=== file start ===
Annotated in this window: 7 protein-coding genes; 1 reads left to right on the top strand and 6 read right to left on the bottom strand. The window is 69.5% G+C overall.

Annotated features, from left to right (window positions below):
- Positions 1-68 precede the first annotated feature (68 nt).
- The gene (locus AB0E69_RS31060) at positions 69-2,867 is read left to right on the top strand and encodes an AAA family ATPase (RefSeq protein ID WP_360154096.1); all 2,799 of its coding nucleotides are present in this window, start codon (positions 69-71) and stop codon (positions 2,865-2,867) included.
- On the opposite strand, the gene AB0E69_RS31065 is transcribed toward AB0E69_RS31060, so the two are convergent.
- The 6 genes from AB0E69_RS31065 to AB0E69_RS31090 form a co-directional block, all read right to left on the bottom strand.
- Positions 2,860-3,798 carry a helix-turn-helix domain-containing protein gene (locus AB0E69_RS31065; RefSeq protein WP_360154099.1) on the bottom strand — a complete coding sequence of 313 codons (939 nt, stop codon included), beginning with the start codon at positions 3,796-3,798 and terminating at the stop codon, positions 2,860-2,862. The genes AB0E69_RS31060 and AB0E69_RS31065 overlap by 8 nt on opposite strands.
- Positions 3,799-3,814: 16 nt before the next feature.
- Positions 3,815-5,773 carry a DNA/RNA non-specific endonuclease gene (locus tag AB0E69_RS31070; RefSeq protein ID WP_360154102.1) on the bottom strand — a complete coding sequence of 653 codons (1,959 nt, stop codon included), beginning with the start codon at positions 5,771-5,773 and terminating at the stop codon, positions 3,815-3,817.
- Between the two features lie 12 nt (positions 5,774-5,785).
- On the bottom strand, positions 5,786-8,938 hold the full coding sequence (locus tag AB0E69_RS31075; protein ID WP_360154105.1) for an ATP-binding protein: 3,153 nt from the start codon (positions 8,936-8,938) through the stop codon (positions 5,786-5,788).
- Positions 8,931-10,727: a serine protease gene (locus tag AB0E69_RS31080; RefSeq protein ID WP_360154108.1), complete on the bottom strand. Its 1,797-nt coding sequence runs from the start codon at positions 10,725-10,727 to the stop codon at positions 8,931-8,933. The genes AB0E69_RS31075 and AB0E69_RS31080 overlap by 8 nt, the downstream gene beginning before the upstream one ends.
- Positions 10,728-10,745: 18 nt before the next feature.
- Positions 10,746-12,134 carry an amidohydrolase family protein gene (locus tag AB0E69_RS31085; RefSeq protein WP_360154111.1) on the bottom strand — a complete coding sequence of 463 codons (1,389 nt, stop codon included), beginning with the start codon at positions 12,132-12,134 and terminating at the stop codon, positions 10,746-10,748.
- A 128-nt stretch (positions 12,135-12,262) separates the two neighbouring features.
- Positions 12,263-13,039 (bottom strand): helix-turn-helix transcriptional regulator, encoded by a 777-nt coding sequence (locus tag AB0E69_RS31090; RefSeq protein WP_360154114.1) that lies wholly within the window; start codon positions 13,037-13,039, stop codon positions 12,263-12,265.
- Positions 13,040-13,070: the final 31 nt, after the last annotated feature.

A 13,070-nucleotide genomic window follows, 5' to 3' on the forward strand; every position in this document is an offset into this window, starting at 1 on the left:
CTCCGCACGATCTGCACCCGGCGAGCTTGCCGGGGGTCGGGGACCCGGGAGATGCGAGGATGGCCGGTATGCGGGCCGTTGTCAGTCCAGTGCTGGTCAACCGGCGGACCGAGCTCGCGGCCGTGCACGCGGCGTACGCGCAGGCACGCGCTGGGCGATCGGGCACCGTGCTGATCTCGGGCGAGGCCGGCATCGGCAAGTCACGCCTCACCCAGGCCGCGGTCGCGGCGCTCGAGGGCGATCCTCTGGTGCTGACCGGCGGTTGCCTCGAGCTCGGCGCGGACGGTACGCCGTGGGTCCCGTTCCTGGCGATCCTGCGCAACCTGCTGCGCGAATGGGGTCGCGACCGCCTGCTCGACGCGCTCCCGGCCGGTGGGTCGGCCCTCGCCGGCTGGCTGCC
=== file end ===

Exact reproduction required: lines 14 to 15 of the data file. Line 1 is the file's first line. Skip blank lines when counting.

- Positions 10,746-12,134 carry an amidohydrolase family protein gene (locus tag AB0E69_RS31085; RefSeq protein WP_360154111.1) on the bottom strand — a complete coding sequence of 463 codons (1,389 nt, stop codon included), beginning with the start codon at positions 12,132-12,134 and terminating at the stop codon, positions 10,746-10,748.
- A 128-nt stretch (positions 12,135-12,262) separates the two neighbouring features.